To help teachers get started with Recap Journeys, Recap has created Discover, a platform for sharing great Journeys so that we don't all have to start from scratch. Discover is searchable by subject and grade-level. Teachers can submit Journeys to Discover with some incentives in place to reward hard work. The vision is for Discover to become a YouTube-like resource, entirely focused on student curiosity.

Thursday, June 22, 2017

6 Highlights of my Apple Teacher Training

Last week I posted to my blog that I achieved the Apple Teacher designation and that I picked up a number of handy tips during the process even though I had been using iPads in my classroom for over five years. Here I share my favorite things I learned:

1. Slide Over

OK, in fairness, this one was not really new to me. I learned about Slide Over, the ability to slide over a multi-tasking work panel while in an app (two apps open at once), last year. I admit, though, that I haven't used it much at all. During the Apple Teacher work, I often worked in one app and used the slide over panel to read directions for the projects. Now that I have done that so much, it's becoming part of my work process. I can be browsing with Safari and adding things to my calendar or responding to text messages without closing an app. It feels more productive!

2. Markup Photos

I can't believe that I didn't know that there were markup tools native to the Photos app. Click the Edit icon and then the More icon. Click Markup. You can write on photos, add text, magnify a bit of the photo, draw shapes that will autocorrect to make straight lines. I love it!

3. Interactive Charts

Within the iWork Suite, you can create interactive data charts. When you use data to create a chart, in Pages or Keynote for example, you can choose a 2D or 3D chart like in other programs. You can also now click interactive charts to insert a chart with sliders that you can move and watch data change. It's very slick! Check out this great YouTube video to see more about it from the people at lynda.com.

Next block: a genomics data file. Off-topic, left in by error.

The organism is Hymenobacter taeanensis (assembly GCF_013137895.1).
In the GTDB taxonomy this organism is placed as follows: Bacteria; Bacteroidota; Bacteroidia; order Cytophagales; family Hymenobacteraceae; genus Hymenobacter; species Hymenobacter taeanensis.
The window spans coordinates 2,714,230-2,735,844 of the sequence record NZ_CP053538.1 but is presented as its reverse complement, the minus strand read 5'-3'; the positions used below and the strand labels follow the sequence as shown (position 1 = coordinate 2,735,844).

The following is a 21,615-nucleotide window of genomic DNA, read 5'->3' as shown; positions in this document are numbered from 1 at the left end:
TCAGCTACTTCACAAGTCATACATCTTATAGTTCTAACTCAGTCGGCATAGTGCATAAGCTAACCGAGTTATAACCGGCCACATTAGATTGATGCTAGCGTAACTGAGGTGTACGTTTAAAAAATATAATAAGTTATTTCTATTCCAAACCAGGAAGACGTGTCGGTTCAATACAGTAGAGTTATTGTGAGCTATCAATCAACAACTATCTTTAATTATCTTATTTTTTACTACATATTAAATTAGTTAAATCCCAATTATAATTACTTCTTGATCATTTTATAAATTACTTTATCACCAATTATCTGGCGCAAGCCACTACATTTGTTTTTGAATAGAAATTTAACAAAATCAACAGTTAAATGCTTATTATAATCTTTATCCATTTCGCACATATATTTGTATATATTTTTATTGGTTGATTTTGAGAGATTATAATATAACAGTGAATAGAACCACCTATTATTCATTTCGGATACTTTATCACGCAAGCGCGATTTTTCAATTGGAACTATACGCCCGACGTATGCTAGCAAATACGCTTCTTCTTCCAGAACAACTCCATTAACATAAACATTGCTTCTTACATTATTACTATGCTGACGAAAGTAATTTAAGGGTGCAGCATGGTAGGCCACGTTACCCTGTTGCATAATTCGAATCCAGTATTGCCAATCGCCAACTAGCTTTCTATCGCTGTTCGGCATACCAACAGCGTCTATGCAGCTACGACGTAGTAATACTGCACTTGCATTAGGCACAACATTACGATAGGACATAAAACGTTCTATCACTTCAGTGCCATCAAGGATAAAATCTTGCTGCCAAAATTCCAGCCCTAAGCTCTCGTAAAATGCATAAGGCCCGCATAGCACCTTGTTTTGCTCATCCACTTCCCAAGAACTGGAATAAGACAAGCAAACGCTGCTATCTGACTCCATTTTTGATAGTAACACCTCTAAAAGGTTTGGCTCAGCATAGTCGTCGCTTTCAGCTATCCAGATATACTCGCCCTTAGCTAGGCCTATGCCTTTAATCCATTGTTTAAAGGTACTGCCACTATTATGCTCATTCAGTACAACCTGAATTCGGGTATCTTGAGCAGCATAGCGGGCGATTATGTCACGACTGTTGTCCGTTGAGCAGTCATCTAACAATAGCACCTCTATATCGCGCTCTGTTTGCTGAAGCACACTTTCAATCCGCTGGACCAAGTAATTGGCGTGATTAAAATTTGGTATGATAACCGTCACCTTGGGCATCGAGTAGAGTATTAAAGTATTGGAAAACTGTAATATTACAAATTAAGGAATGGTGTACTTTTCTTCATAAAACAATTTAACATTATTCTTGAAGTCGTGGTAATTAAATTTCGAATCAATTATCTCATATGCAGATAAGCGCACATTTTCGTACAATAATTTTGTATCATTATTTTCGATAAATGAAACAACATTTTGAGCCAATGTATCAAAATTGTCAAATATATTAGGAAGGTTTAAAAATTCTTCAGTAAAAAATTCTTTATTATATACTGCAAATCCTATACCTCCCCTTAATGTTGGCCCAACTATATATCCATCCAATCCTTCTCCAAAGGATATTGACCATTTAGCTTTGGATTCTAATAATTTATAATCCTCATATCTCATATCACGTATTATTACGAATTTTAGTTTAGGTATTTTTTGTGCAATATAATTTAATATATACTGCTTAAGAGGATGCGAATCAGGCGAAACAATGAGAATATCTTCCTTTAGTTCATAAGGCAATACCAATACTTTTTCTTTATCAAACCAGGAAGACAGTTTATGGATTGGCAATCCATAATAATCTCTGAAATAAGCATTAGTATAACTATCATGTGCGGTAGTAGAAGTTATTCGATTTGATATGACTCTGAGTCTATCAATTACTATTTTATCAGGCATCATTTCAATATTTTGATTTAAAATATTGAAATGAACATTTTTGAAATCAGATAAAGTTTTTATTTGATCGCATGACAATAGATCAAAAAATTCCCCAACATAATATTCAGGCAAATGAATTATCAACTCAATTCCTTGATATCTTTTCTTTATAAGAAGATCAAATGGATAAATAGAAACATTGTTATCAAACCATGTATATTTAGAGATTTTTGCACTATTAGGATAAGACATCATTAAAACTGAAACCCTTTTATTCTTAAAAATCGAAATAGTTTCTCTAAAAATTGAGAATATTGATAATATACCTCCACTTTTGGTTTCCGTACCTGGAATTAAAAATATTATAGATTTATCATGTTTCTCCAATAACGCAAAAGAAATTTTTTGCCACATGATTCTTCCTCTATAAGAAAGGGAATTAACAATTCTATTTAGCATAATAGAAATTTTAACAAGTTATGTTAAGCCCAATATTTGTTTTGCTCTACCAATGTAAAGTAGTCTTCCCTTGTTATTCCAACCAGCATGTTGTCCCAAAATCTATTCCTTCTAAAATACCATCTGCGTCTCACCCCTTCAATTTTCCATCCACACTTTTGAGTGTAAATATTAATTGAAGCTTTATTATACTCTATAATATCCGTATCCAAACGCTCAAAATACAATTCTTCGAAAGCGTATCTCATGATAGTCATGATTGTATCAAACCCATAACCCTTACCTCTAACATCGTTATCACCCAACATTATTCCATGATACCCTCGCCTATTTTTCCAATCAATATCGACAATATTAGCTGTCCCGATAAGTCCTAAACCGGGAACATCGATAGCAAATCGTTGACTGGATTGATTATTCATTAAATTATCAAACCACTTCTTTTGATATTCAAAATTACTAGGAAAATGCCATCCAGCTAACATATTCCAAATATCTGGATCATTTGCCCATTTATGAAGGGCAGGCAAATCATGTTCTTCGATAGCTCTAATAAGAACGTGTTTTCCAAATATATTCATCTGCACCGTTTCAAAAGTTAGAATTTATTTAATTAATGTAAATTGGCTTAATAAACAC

4. Keynote Live

You can use Keynote Live to play a presentation over the internet so viewers can see it beyond the room where you are presenting. This concept isn't new to me. I use Nearpod for this all the time. Still, I didn't know you can do it with Keynote and just a few clicks. Presentations can be "joined" with or without a password by 35 people on a local wi-fi network or 100 people around the globe. How cool is that?!

5. Magic Move

And speaking of Keynote, there is a really fun animation feature called Magic Move that allows you to animate an object to move from one position to another during a slide transition. Here is an example I made in fewer than five minutes:

A quick aside: Keynote also just added hundreds of beautifully drawn shapes. I used two of those in the video above.

6. Instant Alpha

Like Slide Over, I think I knew about this one, but haven't used it. Instant Alpha allows you to remove parts of an image by simply dragging a finger across the image. In the example at the right, I used a piece of artwork my daughter created as a background image. Then I took a photo of her with other artwork and used Instant Alpha to remove most of the background so that I could layer her on top of her artwork. Instant Alpha can be used in Keynote and Pages!